2) B: E-Z Polish Factory Exterior View Circa 1940-41 (1905 - S.114). Set of nine B&W photographs of the E-Z Polish Factory photographed by Gilman Lane, from the archives of the Oak Park Public Library. View of the E-Z Polish Factory from the Northwest taken on W. Carroll Avenue. These would have been photographed on two different occasions, the first was possibly when cars were parked in the street (A-B), blocking the view, and on a return trip when the cars were missing (C-I). The signage atop the North elevation reading "Stove Polish - E-Z - Show Polish. Martin & Martin." Photographed by Gilman Lane circa 1940-41. Courtesy of the Gilman Lane Photograph Collection, Oak Park Public Library. 10 x 7 B&W Photograph. (S#531.76.0419-2)
 
3) C: E-Z Polish Factory Exterior View Circa 1940-41 (1905 - S.114). Set of nine B&W photographs of the E-Z Polish Factory photographed by Gilman Lane, from the archives of the Oak Park Public Library. View of the E-Z Polish Factory from the Northwest taken on W. Carroll Avenue. These would have been photographed on two different occasions, the first was possibly when cars were parked in the street (A-B), blocking the view, and on a return trip when the cars were missing (C-I), note shadow along the lower part of the image. The signage atop the North elevation reading "Stove Polish - E-Z - Show Polish. Martin & Martin." Photographed by Gilman Lane circa 1940-41. Courtesy of the Gilman Lane Photograph Collection, Oak Park Public Library. 7 x 10 B&W Photograph. (S#531.76.0419-3)
 
4) D: E-Z Polish Factory Exterior View Circa 1940-41 (1905 - S.114). Set of nine B&W photographs of the E-Z Polish Factory photographed by Gilman Lane, from the archives of the Oak Park Public Library. View of the E-Z Polish Factory from the Northwest taken on W. Carroll Avenue. These would have been photographed on two different occasions, the first was possibly when cars were parked in the street (A-B), blocking the view, and on a return trip when the cars were missing (C-I), note shadow along the lower part of the image. The signage atop the North elevation reading "Stove Polish - E-Z - Show Polish. Martin & Martin." Photographed by Gilman Lane circa 1940-41. Courtesy of the Gilman Lane Photograph Collection, Oak Park Public Library. 10 x 7 B&W Photograph. (S#531.76.0419-4)
 
5) E: E-Z Polish Factory Exterior View Circa 1940-41 (1905 - S.114). Set of nine B&W photographs of the E-Z Polish Factory photographed by Gilman Lane, from the archives of the Oak Park Public Library. This copy courtesy of the Art Institute of Chicago. View of the E-Z Polish Factory from the Northwest taken on W. Carroll Avenue. The building was altered greatly in 1913. Two floors were added above. The signage atop the North elevation reading "Stove Polish - E-Z - Show Polish. Martin & Martin," was added after the addition. Windows that have now been bricked, still existed. The building on the right still stands, the building to the left has been demolished. Photographed by Gilman Lane circa 1935-45. Text in negative lower left : "67351." Courtesy of the Art Institute of Chicago. 8 x 10 B&W Photograph. (S#531.76.0419-5)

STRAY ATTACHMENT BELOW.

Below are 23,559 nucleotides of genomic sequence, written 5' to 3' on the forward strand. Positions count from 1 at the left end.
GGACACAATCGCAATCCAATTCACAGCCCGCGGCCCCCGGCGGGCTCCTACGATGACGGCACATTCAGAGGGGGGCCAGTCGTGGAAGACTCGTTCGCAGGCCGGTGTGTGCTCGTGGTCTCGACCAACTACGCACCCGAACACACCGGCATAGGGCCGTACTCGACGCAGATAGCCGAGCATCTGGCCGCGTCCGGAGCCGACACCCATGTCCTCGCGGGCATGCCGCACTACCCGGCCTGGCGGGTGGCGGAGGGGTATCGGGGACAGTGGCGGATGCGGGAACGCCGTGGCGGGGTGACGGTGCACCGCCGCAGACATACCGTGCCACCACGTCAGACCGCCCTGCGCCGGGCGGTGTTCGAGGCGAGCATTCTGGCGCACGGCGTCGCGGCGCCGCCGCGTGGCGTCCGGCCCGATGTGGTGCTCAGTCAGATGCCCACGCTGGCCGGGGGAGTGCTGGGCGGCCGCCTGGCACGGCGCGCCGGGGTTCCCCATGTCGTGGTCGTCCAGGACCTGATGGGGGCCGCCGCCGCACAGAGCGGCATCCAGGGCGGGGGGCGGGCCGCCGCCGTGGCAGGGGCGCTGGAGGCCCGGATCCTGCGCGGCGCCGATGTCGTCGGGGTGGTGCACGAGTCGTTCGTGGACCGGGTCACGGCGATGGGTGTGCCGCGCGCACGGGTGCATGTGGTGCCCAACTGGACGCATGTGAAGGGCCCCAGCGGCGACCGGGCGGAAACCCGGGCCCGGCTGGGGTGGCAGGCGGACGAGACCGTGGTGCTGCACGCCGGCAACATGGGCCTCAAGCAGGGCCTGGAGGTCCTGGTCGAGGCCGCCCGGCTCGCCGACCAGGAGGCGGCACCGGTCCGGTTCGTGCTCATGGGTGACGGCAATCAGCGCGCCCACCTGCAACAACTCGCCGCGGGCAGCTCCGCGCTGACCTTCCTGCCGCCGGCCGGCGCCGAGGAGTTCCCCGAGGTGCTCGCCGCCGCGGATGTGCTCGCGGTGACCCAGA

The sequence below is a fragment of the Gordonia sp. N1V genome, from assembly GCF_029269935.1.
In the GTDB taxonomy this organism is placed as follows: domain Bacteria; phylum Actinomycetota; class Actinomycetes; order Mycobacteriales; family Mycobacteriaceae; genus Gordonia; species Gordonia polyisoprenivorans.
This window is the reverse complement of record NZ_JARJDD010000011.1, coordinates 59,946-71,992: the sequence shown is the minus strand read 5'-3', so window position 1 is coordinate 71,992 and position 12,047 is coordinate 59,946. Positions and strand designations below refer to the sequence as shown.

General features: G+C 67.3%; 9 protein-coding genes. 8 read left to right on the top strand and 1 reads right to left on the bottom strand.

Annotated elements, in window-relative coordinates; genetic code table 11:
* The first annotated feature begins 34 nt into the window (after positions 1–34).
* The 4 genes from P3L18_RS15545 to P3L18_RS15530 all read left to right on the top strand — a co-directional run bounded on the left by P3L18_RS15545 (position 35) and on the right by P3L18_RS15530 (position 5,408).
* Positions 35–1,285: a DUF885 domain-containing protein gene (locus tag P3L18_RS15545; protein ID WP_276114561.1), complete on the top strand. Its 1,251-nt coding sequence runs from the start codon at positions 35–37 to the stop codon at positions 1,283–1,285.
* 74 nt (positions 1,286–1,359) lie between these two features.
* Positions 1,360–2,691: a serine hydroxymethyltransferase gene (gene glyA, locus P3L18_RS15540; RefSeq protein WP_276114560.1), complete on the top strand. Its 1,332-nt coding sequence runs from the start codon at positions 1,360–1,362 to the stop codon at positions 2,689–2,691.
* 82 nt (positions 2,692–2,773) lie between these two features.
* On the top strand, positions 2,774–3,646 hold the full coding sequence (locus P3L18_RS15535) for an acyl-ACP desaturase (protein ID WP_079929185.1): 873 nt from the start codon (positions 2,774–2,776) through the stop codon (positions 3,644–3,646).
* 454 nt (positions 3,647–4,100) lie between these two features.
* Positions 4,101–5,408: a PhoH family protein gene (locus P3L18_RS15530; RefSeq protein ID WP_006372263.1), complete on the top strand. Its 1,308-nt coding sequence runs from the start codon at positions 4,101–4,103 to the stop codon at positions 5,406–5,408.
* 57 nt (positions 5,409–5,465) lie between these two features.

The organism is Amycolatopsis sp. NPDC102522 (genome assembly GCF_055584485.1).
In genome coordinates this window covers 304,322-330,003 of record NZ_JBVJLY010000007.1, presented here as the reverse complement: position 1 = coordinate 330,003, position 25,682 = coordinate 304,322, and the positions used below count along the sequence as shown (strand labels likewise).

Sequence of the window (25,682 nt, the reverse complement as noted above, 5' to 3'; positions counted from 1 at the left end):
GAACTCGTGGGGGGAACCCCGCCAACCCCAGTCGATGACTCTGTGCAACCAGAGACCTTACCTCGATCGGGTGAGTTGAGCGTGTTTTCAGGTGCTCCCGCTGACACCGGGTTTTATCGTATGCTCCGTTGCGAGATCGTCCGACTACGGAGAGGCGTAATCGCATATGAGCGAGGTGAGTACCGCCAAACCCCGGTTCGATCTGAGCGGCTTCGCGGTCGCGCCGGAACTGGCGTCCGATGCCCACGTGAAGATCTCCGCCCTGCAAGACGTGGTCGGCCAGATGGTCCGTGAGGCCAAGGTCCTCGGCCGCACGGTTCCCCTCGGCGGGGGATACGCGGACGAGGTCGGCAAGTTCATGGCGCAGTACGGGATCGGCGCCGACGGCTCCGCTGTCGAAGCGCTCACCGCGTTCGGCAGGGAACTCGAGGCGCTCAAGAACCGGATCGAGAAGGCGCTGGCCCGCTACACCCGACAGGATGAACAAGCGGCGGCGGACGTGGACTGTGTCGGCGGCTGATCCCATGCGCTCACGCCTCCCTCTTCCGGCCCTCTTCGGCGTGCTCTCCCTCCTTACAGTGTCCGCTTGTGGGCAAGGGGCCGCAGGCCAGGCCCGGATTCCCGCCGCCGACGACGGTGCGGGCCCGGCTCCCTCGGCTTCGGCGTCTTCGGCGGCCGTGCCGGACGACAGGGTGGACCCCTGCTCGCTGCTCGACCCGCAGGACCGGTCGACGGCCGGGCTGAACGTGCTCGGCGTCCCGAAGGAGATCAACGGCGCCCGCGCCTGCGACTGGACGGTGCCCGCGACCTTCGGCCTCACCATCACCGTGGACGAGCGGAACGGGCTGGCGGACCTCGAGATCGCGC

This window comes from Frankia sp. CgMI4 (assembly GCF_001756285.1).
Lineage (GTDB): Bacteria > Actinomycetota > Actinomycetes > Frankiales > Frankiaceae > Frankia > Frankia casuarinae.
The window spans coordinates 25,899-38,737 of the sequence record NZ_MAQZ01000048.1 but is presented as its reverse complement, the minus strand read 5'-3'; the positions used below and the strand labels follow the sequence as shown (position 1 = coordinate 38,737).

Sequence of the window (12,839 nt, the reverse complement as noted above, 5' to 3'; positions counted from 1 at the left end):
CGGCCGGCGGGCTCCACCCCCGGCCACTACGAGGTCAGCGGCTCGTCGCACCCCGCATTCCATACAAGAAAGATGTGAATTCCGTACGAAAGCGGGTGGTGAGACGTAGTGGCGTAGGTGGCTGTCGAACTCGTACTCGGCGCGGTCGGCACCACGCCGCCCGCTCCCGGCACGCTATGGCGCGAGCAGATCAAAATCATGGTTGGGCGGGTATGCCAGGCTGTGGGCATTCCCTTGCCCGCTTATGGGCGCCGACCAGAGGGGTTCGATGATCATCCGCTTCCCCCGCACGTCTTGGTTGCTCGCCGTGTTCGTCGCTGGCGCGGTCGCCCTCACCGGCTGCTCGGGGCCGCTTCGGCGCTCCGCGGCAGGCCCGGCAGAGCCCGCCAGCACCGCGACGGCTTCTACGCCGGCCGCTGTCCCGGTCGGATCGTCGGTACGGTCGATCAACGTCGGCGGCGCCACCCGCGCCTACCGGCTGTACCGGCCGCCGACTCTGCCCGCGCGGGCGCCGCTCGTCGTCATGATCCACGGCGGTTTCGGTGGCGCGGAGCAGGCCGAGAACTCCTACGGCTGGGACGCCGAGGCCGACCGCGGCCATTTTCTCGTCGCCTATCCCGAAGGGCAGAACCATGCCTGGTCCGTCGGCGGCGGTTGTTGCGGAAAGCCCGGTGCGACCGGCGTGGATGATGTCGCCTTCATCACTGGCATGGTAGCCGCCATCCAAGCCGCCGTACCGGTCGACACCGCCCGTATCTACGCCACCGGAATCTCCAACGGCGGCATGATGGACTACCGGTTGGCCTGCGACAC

5A) E: Detail of E-Z Polish Factory Exterior. (S#531.76.0419-5A)
 
6) F: E-Z Polish Factory Exterior View Circa 1940-41 (1905 - S.114). Set of nine B&W photographs of the E-Z Polish Factory photographed by Gilman Lane, from the archives of the Oak Park Public Library. View of the E-Z Polish Factory from the Northwest taken on W. Carroll Avenue. These would have been photographed on two different occasions, the first was possibly when cars were parked in the street (A-B), blocking the view, and on a return trip when the cars were missing (C-I), note shadow along the lower part of the image. The signage atop the North elevation reading "Stove Polish - E-Z - Show Polish. Martin & Martin." Note couple in the lower right hand corner. Published in "In The Nature of Materials", Hitchcock, 1942, Plate 99. Photographed by Gilman Lane circa 1940-41. Courtesy of the Gilman Lane Photograph Collection, Oak Park Public Library. 7 x 10. B&W Photograph. (S#531.76.0419-6) (Note: Image G is very similar to image D, but has a telephone pole in the image.)
 
7) H: E-Z Polish Factory Exterior View Circa 1940-41 (1905 - S.114). Set of nine B&W photographs of the E-Z Polish Factory photographed by Gilman Lane, from the archives of the Oak Park Public Library. View of the E-Z Polish Factory South Elevation from the Southwest taken from behind the building. These would have been photographed on two different occasions, the first was possibly when cars were parked in the street (A-B), blocking the view, and on a return trip when the cars were missing (C-I), note shadow along the lower part of the image. There appears to be the remains of a brick wall, lower left hand corner. Photographed by Gilman Lane circa 1940-41. Courtesy of the Gilman Lane Photograph Collection, Oak Park Public Library. 10 x 7 B&W Photograph. (S#531.76.0419-7)